He noted that the current framework for the registration of political parties is insufficient to guarantee the registration of qualitative, membership-driven and ideologically propelled political parties.
He disclosed that following the conclusion of the elections, three new associations had applied to be registered as political parties. What the citizens need are political parties that can bid for political power and not mere commercial platforms for hire, he explained.
According to Okoye, the commission has observed with keen interest how some of the political parties are mere platforms without concrete and visible presence in most states of the federation, and have succeeded in bloating ballot papers and result sheets, making logistics a nightmare.
“The commission will present alternatives to the Nigerian people including alteration of the constitutional regime that ties registration of political parties to visible, verifiable and concrete presence and structures in at least half of the states of the federation,” he said.
He noted further that the commission would review conditions for the de-registration of political parties as the fourth alteration to the constitution was inadequate to weed out dormant and commercial platforms parading as political parties.
According to him, INEC would initiate a legal alteration to the legal framework that makes for the disposal or determination of all pre-election matters before the conduct of elections.
“The 180 days allowed the courts of first instance to determine pre-election matters that dovetail into the conduct of elections. A 60-day time frame for the court of first instance is adequate to accommodate some of the issues arising from party primaries and the management of political parties.”
On the conduct of primary elections by political parties, okoye noted that henceforth, the commission would tie the acceptance of the list of candidates of political parties emanating from party primaries to the authentication of the results of the said primaries.
“Guerilla approach to the conduct of party primaries has no bearing and no foundation in Section 87 of the Electoral Act 2010(as amended),” he declared.
Also, a civil society organisation, Human Rights Writers Association of Nigeria (HURIWA), threw its weight behind the report, calling for the sacking of INEC chairman, Prof. Yakubu Mahmood.
It said allowing the INEC boss who midwifed the 2019 polls to stay on is like promoting a ‘school principal’ who supervised widespread leakage in an examination where 50 per cent of his students were caught cheating with the connivance of the principal and other staff.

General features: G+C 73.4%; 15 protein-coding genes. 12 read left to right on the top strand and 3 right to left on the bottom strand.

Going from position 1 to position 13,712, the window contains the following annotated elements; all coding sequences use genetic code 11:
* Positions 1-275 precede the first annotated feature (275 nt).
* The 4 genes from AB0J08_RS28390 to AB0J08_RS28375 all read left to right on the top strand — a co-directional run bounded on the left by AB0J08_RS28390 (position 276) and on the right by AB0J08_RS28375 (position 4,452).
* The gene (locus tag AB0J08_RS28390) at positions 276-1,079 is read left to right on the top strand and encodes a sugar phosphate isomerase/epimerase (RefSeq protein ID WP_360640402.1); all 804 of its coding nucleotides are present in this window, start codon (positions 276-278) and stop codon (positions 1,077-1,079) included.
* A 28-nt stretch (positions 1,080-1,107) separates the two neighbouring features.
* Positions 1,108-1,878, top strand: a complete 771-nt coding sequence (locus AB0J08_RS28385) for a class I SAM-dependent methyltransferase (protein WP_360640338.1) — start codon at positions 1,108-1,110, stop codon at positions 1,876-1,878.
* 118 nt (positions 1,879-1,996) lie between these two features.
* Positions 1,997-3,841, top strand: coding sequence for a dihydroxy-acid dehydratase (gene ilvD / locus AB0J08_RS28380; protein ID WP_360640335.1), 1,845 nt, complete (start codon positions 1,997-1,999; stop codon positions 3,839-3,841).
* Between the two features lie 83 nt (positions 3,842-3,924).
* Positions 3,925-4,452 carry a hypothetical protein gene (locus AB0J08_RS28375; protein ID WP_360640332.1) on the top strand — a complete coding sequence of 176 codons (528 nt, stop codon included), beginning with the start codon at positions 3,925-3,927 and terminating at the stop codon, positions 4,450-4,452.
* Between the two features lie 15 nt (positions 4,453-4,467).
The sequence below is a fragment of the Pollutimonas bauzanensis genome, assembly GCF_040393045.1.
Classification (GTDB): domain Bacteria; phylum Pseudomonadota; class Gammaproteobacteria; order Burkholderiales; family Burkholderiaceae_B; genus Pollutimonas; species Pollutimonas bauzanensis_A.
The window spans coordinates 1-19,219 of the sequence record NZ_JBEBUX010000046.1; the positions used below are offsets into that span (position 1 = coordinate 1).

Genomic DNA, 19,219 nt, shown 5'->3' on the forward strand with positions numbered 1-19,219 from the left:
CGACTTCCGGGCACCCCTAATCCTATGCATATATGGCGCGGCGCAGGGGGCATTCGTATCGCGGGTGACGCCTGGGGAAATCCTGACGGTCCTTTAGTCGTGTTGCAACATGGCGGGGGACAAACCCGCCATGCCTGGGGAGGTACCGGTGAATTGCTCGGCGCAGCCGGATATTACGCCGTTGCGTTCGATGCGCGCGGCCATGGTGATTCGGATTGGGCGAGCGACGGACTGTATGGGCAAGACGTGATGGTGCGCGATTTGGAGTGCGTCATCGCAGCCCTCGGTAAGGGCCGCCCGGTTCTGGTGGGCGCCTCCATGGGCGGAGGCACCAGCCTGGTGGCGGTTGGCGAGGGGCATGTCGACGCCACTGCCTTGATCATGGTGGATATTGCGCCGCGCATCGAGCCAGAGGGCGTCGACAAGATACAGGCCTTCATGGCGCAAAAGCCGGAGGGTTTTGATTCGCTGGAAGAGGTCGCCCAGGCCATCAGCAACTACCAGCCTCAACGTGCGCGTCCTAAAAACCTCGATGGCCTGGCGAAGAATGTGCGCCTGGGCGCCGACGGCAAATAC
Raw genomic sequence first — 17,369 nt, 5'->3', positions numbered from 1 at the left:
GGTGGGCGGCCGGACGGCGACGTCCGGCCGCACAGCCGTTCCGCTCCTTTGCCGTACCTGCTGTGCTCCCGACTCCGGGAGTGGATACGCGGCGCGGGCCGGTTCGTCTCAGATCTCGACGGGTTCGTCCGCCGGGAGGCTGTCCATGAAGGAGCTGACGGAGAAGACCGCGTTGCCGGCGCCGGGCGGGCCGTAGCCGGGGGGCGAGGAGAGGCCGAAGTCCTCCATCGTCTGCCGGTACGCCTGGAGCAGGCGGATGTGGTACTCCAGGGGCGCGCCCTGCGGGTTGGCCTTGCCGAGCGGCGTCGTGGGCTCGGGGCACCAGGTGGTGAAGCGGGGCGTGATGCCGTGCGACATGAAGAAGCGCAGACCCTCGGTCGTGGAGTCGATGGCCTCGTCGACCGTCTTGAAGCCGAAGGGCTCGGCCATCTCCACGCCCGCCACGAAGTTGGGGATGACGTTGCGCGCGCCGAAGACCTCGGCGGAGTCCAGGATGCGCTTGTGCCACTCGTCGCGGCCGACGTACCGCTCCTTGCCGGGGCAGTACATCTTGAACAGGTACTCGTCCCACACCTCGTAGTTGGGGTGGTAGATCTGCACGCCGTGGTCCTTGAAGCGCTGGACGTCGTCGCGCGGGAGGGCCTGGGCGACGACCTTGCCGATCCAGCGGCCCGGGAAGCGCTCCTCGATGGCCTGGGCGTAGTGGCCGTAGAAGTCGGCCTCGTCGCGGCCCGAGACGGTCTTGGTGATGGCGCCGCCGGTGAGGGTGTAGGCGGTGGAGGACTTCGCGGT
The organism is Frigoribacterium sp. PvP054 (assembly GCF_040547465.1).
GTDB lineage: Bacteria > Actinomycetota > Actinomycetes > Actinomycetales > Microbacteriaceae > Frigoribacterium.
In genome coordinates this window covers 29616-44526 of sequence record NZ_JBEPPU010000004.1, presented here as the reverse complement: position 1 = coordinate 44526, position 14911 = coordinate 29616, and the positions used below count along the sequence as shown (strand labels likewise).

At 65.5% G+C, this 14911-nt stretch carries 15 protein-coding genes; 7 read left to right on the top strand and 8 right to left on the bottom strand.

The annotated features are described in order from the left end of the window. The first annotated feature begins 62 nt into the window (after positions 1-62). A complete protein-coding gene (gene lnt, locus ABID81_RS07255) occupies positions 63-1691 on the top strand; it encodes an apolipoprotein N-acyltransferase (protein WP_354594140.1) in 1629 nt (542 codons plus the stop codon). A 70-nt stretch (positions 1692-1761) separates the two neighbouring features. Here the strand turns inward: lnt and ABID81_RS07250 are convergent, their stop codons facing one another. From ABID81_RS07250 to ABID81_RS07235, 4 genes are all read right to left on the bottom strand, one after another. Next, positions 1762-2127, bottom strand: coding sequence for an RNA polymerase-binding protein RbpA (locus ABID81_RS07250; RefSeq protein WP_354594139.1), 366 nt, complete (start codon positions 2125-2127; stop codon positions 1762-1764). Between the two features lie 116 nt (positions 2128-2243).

It alleged that the last election was so criminally violated and wantonly rigged that over 40 per cent of the results returned were voided and rendered a legal nullity by competent courts of law and election tribunals, to an extent that the results of Zamfara State validated by the commission under the headship of Mahmood were invalidated by the Supreme Court.
“What is Yakubu Mahmood still doing as chairman when the shoddy and shabby electoral heist he supervised has been discredited locally and globally?” HURIWA asked.
In a statement yesterday in Abuja by its national coordinator, Emmanuel Onwubiko, the group said it was shocking and disappointing that Mahmood who allegedly presided over the most brazenly manipulated and criminally rigged election in the political history of the African continent had refused to voluntarily resign.
HURIWA also noted that the conduct of the electoral body at the presidential elections petition tribunal where it denied deploying the technological transmission of results (electronic servers), for which it made a budget and had the facilities installed, showed that Mahmood had no business remaining as chairman.
“This shows that INEC was an affiliate of the All Progressives Congress during and after the widely disputed polls. An independent commission ought to be focused on helping the election tribunal reach an objective and truthfully honest determination rather than be the megaphone of one of the contending parties in the petition before a competent court of law.
“A self-respecting academic professor would, of his own volition, quit office in any sane government and civilised nation the moment it becomes known that he has failed to discharge the functions for which the Nigerian state invested multi-billion dollars of public funds.
“We agree totally with the conclusions of the election observations made by the EU election monitoring team that watched the 2019 polls to such an extent that the reports highlighted the state-sponsored violence that marred the polls and the lack of openness and transparency by INEC.
“We also accept the EU’s observations about the misbehaviour of some rogue armed security operatives and their officers who were deployed by politicians to kill, maim and destroy many lives and electoral materials in the areas that the leading opposition PDP was coasting home to victory in both the National Assembly, governorship and presidential polls.”